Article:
- The home or building should be completely closed with windows &
doors in place
- All wet trades (drywall, paint, ceramic tile, etc.) should have
completed there work
- Air conditioning, heating and ventilation systems should be
- The temperature and relative humidity be at "normal living
conditions" or between 60 & 80 degrees Fahrenheit with 30-50
percent humidity for at least 6 days prior to the wood flooring being
delivered. Moisture testing should be the responsibility of the wood
floor and/or general contractor.
- Furniture, appliances, and old floor coverings should be removed
from rooms where flooring is being installed.
- Plastic should be used to help seal off the work area
- There will be sawing, hammering and other noise during installation
- Make sure you understand the time frame involved & the duration
- Finishing should take place 10 to 14 days after installation
- You can walk on the floor during acclimation (before sanding &
- There will be noise, dust, and some fumes during this process
- Even though the area is sealed off, dust from the sanding process
could & will probably infiltrate other areas of the house
- Because fumes will be present during finishing, pilot lights must be
- Keep pets away from work area at all times
- Make sure you go over the work schedule with the wood floor
contractor, know the number of days it will take, when the floor can
handle foot traffic, always allow scheduled work to be completed as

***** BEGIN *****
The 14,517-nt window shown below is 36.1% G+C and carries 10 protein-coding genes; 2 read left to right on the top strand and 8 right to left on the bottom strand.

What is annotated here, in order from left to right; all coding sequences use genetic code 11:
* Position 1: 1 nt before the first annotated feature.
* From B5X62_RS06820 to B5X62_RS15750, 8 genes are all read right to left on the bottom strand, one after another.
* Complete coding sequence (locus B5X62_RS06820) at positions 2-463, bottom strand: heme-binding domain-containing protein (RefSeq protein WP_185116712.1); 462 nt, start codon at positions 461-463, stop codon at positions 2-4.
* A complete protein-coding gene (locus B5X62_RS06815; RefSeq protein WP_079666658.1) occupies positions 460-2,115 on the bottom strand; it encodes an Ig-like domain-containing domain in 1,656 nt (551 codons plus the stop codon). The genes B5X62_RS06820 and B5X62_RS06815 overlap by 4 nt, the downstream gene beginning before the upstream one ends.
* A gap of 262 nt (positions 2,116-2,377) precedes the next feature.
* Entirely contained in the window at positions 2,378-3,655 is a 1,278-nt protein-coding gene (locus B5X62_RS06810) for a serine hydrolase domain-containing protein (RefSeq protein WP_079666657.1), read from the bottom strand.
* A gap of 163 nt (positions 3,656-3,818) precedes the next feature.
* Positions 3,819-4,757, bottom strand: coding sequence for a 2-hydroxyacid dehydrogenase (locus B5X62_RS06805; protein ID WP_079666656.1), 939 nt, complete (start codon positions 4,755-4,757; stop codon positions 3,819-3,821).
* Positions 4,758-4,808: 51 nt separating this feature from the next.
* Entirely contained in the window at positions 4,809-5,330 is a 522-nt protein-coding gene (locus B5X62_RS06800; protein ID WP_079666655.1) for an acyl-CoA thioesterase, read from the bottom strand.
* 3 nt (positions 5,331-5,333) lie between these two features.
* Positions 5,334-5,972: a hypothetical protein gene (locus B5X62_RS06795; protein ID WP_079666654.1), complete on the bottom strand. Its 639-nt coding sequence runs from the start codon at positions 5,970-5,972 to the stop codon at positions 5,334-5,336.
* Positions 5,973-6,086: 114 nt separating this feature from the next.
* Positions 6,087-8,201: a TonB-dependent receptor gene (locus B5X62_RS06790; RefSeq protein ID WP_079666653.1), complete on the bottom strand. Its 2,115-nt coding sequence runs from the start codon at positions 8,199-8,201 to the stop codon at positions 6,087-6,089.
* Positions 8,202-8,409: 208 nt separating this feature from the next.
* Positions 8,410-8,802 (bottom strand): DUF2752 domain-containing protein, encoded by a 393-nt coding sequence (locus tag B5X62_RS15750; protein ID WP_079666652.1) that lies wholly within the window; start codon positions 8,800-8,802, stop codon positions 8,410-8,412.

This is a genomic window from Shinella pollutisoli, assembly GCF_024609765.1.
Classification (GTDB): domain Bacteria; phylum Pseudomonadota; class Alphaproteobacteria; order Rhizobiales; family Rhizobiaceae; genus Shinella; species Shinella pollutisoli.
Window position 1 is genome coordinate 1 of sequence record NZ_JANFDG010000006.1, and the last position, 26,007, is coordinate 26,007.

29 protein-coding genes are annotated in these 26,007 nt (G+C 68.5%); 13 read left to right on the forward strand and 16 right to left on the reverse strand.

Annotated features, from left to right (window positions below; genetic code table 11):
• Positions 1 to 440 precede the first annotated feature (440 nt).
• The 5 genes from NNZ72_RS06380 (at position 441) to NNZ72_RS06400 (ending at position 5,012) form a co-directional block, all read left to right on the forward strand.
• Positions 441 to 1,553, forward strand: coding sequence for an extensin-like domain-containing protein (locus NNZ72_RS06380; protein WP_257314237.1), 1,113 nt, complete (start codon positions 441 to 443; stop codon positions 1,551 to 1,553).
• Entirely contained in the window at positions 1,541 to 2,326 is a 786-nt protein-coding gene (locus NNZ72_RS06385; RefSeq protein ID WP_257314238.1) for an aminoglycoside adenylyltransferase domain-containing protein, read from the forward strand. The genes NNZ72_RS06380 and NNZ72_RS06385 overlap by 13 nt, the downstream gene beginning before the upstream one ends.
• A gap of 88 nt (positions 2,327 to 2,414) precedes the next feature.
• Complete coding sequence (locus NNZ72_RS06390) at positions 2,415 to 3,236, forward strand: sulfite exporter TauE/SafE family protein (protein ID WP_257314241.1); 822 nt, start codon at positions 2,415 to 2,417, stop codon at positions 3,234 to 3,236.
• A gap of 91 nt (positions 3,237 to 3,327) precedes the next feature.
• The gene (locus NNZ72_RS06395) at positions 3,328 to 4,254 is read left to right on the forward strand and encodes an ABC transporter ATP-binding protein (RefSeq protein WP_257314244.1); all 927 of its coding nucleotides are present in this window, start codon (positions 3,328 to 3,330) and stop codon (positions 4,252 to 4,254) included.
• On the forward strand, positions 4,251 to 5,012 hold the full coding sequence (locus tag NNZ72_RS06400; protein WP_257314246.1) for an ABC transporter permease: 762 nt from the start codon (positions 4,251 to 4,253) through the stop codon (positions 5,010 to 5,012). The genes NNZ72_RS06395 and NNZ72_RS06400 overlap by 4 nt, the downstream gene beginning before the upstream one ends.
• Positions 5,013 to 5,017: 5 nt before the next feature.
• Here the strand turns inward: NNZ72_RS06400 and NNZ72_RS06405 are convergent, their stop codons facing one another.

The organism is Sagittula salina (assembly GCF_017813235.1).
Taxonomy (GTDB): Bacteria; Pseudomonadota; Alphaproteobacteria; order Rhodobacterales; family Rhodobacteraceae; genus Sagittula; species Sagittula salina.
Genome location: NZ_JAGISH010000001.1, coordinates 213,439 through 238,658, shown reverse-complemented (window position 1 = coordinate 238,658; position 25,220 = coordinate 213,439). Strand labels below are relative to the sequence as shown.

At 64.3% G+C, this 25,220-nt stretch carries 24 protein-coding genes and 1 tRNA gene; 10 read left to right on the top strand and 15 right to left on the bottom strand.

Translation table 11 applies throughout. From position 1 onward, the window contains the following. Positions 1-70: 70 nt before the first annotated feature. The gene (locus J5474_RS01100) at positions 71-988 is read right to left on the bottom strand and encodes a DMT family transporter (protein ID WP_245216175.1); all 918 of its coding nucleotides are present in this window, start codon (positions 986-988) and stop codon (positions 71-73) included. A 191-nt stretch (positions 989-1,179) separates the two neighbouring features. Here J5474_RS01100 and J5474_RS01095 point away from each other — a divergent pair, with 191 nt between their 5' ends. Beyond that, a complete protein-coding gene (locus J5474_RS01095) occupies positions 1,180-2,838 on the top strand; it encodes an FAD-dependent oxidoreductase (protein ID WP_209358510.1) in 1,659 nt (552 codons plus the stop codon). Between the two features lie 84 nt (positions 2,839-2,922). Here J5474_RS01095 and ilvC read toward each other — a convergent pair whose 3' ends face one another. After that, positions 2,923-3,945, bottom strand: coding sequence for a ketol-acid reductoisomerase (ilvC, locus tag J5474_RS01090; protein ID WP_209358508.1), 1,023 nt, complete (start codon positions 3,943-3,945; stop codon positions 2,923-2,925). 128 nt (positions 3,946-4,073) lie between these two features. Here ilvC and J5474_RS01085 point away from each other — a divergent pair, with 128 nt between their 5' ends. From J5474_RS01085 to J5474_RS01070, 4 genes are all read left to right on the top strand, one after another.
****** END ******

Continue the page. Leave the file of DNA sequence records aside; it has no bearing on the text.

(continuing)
specified. This will ensure a good job & the best results
possible. Make sure the floor is protected and/or measures are taken
so that other trades and/or people coming in after the wood floors are
finished. There is nothing more frustrating than some one else not
using due care & causing a good job go bad.
- A table top finish. Each piece of oak flooring sands differently
depending on its grain type (plain or quartered) making it virtually
impossible for a completely flat surface.
- Dust-free finish. Since your floor is being finished in your home
it is not possible to achieve a "clean room" environment.
Some dust will fall onto the freshly applied top finish.
- A monochromatic floor. Wood, as a natural product, varies from
piece to piece. Remember it is not fabricated; it is milled from a
tree and will have grain and color variations consistent with the
grade and species of flooring selected.
- A floor that will not indent. In spite of the term
"hardwood", Oak flooring will indent under high heel
traffic (especially heels in disrepair). The finish that is applied
will not prevent the dents.
- A floor without cracks between the boards, or within the parquet
pieces. Although your new floor may start tight together, as a
natural product it will continue to absorb and release moisture.
This natural process will cause the flooring to expand and contract
from season to season resulting in cracks between some of the pieces
in your floor. Some stain colors, such as white, will show this
process more than others.
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